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7 minutes ago, Phil said:

True. I’m only speaking to the notion that arctic cold can advect into the PNW directly from Alaska. I can’t find any instances of that ever happening. Even Feb 1989 didn’t come straight from Alaska (though it’s the closest example I can find in the NCEP NCAR reanalysis).

Whether a behemoth +EPO vortex can translate to arctic cold in the PNW is another discussion. Though in my opinion, the data suggests it is more of a hindrance than a benefit, with some very notable exceptions.

I think February 1989 was pretty much a direct connect. It was insane how much overwater trajectory there was with that behemoth.  

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My preferences can beat up your preferences’ dad.

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5 minutes ago, Deweydog said:

I think February 1989 was pretty much a direct connect. It was insane how much overwater trajectory there was with that behemoth.  

I’ll take another look at it. I admit I’m relying on memory re: 1989.

Still can’t fathom viewing AK as a source for arctic air anywhere in the lower-48.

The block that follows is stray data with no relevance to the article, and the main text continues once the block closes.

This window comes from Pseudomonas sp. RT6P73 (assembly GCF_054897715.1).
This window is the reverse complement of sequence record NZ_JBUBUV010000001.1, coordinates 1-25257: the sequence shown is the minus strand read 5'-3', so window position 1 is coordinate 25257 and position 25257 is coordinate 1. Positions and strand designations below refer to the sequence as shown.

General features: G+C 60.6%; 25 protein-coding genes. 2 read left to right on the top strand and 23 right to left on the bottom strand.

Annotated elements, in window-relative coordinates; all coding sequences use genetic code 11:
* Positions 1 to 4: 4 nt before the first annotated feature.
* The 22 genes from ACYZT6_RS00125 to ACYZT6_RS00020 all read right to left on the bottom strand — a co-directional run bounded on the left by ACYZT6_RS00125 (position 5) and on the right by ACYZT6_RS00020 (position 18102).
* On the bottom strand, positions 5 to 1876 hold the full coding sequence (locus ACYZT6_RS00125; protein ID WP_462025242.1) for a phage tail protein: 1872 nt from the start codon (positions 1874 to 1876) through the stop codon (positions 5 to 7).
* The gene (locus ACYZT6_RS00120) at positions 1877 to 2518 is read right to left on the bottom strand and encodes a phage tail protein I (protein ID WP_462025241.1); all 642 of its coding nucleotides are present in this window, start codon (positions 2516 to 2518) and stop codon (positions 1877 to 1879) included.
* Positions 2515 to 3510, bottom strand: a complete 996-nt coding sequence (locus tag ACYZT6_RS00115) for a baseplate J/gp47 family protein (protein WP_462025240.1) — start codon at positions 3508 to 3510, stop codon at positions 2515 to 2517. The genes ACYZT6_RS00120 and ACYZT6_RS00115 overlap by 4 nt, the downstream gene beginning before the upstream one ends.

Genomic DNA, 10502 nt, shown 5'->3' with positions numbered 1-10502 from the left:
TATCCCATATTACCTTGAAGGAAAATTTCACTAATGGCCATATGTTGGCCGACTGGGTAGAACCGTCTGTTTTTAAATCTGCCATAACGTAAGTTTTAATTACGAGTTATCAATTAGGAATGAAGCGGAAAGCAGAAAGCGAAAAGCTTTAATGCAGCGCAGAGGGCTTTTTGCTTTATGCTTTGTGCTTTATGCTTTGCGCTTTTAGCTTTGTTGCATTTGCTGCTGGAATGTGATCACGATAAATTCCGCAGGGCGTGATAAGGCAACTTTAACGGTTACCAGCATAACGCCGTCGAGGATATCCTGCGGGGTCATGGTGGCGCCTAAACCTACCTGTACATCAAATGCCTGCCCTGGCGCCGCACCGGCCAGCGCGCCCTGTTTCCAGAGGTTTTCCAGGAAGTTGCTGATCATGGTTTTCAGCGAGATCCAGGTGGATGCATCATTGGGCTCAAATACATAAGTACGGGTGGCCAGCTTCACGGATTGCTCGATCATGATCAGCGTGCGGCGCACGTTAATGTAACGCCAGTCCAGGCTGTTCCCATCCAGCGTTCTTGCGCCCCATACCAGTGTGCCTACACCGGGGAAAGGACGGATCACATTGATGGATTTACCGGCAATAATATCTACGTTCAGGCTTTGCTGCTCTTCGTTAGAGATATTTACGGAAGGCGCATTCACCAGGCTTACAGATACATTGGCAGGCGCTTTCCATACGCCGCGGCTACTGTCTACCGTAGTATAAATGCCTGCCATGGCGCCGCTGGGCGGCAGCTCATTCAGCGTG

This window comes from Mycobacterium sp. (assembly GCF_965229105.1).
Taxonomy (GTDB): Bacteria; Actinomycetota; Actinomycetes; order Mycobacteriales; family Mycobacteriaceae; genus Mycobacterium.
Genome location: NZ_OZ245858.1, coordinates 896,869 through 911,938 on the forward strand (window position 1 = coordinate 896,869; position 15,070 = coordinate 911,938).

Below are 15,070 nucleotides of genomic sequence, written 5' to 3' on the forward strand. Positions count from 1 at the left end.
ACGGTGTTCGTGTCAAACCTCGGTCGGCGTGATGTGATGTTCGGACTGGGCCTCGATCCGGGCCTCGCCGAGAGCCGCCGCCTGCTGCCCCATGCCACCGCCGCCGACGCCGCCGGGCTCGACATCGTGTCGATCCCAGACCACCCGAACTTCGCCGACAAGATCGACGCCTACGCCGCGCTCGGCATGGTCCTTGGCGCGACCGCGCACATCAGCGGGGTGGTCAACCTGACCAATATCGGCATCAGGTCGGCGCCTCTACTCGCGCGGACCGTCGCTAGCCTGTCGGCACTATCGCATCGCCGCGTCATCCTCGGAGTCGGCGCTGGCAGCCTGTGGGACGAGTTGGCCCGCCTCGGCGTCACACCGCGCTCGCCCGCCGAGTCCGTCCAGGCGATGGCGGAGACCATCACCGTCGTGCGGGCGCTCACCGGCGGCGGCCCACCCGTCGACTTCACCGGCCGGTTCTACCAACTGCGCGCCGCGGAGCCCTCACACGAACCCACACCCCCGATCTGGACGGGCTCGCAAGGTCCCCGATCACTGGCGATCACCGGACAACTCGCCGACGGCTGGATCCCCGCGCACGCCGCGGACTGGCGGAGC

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Just now, Phil said:

I’ll take another look at it. I admit I’m relying on memory re: 1989.

Still can’t fathom viewing AK as a source for arctic air anywhere in the lower-48. 

The strength of the vortex up there in late January was insane. Then it weakened slightly and just took off like a rocket. It was like a CFS 660 hour solution come to life!

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My preferences can beat up your preferences’ dad.

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22 minutes ago, Phil said:

True. I’m only speaking to the notion that arctic cold can advect into the PNW directly from Alaska. I can’t find any instances of that ever happening, though I’m open to being proven wrong. Even Feb 1989 didn’t come straight from Alaska (though it’s the closest example I can find in the NCEP NCAR reanalysis).

Whether a behemoth +EPO vortex can translate to arctic cold in the PNW is another discussion. Though in my opinion, the data suggests it is more of a hindrance than a benefit, with some very notable exceptions.

December 1964 was pretty direct as well. Anchorage was -8/-30 on December 14 and Portland was 17/6 on December 17.

I'd also check out November 1955. Anchorage had a record 7/-11 on November 10 and the next day the arctic front hit the PNW, with a mostly WNW trajectory here.

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25 minutes ago, Phil said:

I’ll take another look at it. I admit I’m relying on memory re: 1989.

Still can’t fathom viewing AK as a source for arctic air anywhere in the lower-48.